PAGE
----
- Certain medications can cause osteoporosis. These include heparin (a blood thinner), anti-seizure medications phenytoin (Dilantin) and phenobarbital, and long term use of corticosteroids (such as Prednisone).
Other Risk Factors
Low Sex Hormones
a) Estrogen Levels. In women, the sex hormone estrogen protects bones. If you are a woman and go through menopause early, your risk of osteoporosis increases. The same is true if you have your ovaries removed. That’s because your ovaries produce most of your body’s estrogen. In either of these cases, it’s important to speak with your healthcare provider about steps to improve bone health.
b) Missing Periods. If you are a young woman and don’t have regular periods, this could mean low estrogen levels. There could be many reasons for this, such as exercising too much or eating so little that you become too thin. Other causes could include disorders of the ovaries or the pituitary, which is the gland in the brain that directs hormone production by the ovaries. Regardless of the cause, loss of estrogen and extreme thinness can harm bone health. It can also affect other vital body systems. For these reasons, young women who don’t have regular periods should speak to their healthcare provider.
c) Testosterone Levels. In men, testosterone protects bone. Estrogen levels in men are also important. Low levels of these hormones can lead to bone loss. A number of factors can cause levels to be low, including eating too little or drinking too much alcohol. A simple blood test can tell you if your hormone levels are normal.
- DEXA - Today a bone density test, also called densitometry or DEXA scan, can determine if you have osteoporosis or are at risk of osteoporosis before you break any bones. A bone density test uses special X-rays to measure how many grams of calcium and other bone minerals are packed into a segment of bone. A bone density test is a fairly accurate predictor of your risk. The results from a bone density test can let you know how you compare with other people of your age, sex and other similar characteristics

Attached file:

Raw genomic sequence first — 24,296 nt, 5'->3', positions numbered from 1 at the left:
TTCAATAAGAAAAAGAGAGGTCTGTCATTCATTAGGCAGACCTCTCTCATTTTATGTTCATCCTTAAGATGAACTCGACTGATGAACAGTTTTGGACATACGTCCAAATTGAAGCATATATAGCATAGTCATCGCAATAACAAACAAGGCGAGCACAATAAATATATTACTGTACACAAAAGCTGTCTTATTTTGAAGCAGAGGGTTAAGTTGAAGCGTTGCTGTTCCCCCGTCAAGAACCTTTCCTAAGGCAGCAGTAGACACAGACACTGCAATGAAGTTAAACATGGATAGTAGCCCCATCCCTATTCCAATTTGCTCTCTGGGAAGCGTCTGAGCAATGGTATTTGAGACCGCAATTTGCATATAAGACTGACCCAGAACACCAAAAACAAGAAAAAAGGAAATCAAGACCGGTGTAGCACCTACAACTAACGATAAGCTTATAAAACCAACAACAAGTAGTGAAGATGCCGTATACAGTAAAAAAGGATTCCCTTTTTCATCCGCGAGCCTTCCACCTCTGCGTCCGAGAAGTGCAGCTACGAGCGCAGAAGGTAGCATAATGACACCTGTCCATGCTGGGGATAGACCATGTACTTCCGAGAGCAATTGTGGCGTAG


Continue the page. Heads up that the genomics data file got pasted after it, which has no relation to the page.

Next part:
RESULTS: If you are loosing bone rapidly or have a T score above 1 you are at risk and should take precautions.
- Vitamin D, 25-OH, Total - Home Blood Test
- Bone Marker Test
- Hormone Tests
Osteoporosis Support Program
- Practice good sleep habits and get between 8-9 hours of sleep a night.
- Reduce your stress levels as much as possible. Try to nurture your soul with pleasure, relaxation,
- family & friends and the arts.
- Weight bearing exercise is crucial such as walking, jogging, aerobics.
- Avoid smoking and alcohol consumption.
- Avoid stress and extra obligations.
- Eat plenty of fruit and fresh vegetables.
- Include daily Green drinks or fresh vegetable juices.
- Avoid soda, instead choose green drinks like PaleoGreens or fresh vegetable juices. In addition,drink 2-3 cups of green tea daily.
- Eat plenty of high calcium foods such as sesame seeds, tahini, almonds, hazelnuts, cashews,walnuts, cheese, goat cheese.
- Eat green leafy vegetables high in magnesium such as salad greens, collard and mustard greens.